In discussion, I emphasize students’ frustration with the quality of the video image, attempting to reframe this experience metaphorically and as an analytical tool. The Watermelon Woman repays careful attention to historical and historiographical question that encompass media technologies, visual aesthetics, and the politics of representation, as do many NQC films whose form and production values defy expectations. (The other notable example of this in my NQC course has been Jack Smith’s Flaming Creatures , which inevitably elicits negative responses from a few students who treat its deliberate narrative and sonic experiments as accidents that insult their intelligence and aesthetic acumen.) The Watermelon Woman’s direct address, low-fi production values, DIY sensibility and video-centric aesthetic all seem to grant license to students to dismiss the film as a diary film or home movie. I ask students to consider and critically analyze NQC as a movement in the context of film historical movements such as Italian Neorealism and the French New Wave and to attend to the politics of inclusion and exclusion on grounds of style and subject matter. We tease out some implications of queer interventions in film form—visual unpleasure, confusion, graphic or provocative content, the embrace of the perverse—and also consider racial and gendered power in the context of film production budgets; these two areas will be revisited throughout the semester.
The topic that has emerged from teaching The Watermelon Woman that interests me the most as a film scholar relates to Cheryl’s research process, and, in particular, her formal and informal forays into queer and African American media archives. This cluster of concerns makes the film ideal for a graduate seminar because it defamiliarizes academic research and resituates intellectual curiosity outside the formal classroom. Cheryl’s research methods are linked to her video store job, which provides her access to films. Her project is animated by her personal interest in African American media history: she becomes curious about Fae Richards after seeing several plantation films. Initially, her informants and archival resources are known to her and local—they include her mother, her family friend Shirley, and Lee Edwards, an amateur collector of African American film memorabilia. When Cheryl visits official archives such as a university library and the Center for Lesbian Information and Technology (CLIT)—a parodic send-up of the Lesbian Herstory Archives–The Watermelon Woman makes it clear that queer black women’s lives and stories are nowhere officially archived, as they fall outside and/or between the recognized historical categories of women’s history, LGBT history and African American history. The seemingly imperfect conclusion to the film—in that all the questions Cheryl has raised about Fae cannot definitively be answered—underscores for students at every level the implicit and explicit biases of archives and thus lays the groundwork for a critical and independent approach to media research and scholarly research in general. This is an important lesson for students in the digital age, who may labor under the misconception that information about all historical subjects is easily accessed and free flowing. Thus, this personal, comedic, “breezy” lesbian film, as Stephen Holden called it, offers profound insights into the research process and film historiography.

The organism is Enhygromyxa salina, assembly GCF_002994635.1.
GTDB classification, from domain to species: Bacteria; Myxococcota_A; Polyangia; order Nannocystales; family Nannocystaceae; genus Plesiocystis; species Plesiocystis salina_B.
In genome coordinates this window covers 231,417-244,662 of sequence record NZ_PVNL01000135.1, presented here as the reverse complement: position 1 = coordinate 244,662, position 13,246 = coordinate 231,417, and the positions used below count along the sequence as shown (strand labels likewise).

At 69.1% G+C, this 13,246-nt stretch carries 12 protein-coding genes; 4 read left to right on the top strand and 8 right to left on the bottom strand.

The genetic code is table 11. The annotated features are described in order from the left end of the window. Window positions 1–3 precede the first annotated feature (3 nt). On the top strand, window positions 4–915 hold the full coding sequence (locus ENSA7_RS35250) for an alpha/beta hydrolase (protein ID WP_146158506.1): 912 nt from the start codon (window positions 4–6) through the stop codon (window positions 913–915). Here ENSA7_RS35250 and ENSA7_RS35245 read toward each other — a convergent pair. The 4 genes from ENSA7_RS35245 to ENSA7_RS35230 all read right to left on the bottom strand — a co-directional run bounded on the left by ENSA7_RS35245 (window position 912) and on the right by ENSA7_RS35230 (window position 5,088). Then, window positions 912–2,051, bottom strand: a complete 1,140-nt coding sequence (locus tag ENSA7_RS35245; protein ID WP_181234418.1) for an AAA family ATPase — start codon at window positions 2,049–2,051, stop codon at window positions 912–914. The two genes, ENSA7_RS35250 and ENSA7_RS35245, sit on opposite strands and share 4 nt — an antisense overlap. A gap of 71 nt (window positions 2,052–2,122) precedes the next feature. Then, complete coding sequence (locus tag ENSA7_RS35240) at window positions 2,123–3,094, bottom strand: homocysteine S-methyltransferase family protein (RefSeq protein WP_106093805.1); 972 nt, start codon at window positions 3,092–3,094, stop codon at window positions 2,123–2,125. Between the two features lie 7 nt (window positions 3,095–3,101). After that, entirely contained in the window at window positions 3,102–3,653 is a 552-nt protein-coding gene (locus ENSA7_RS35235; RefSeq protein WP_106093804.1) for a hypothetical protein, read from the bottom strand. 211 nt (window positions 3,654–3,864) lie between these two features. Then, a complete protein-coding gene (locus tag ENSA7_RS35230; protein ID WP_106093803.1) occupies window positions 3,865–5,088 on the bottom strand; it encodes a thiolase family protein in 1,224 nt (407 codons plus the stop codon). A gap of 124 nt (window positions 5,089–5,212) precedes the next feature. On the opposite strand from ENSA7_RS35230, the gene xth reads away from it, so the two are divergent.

Maria Pramaggiore is a Professor of Media Studies and Dean of Graduate Studies at Maynooth University in Co. Kildare, Ireland. She is currently co-editing a collection entitled Vocal Projections: Voices in Documentary with Bella Honess Roe and co-editing a special issue of Alphaville: Journal of Film and Screen Media on Queer Media Temporalities with Páraic Kerrigan. The fourth edition of the textbook Film: A Critical Introduction, co-authored with Tom Wallis, will appear in 2018.
 Laura Sullivan, “Chasing Fae: The Watermelon Woman and Black Lesbian possibility,” Callaloo 23.1 (Winter 2000): 448-60.
 Stefanie K. Dunning, “She’s a B(u)tch: Centering Blackness in The Watermelon Woman,” in Queer in Black and White: Interraciality, Same Sex Desire and Contemporary African American Culture (Bloomington: Indiana UP, 2009).
 Frann Michel, “Eating the (M)Other: Cheryl Dunye’s Feature Films and Black Matrilineage,” Rhizomes: Cultural Studies in Emerging Knowledge 14 (Summer 2007).
 Matt Richardson, “Our Stories Have Never Been Told: Preliminary Thoughts on Black Lesbian Cultural Production as Historiography in The Watermelon Woman,” Black Camera 2, no. 2 (Spring 2011): 100-113.
 Clitha Mason, “Queering The Mammy: New Queer Cinema’s Version of an American Institution in Cheryl Dunye’s The Watermelon Woman,” Black Camera 8, no. 2 (Spring 2017): 50-74.
 Yvonne Spielmann, Video: The Reflexive Medium (Cambridge: MIT Press, 2010).
 Stephen Holden, “On Black Films and Breezy Lesbians,” The New York Times, March 5, 1997. Retrieved 18 November 2017.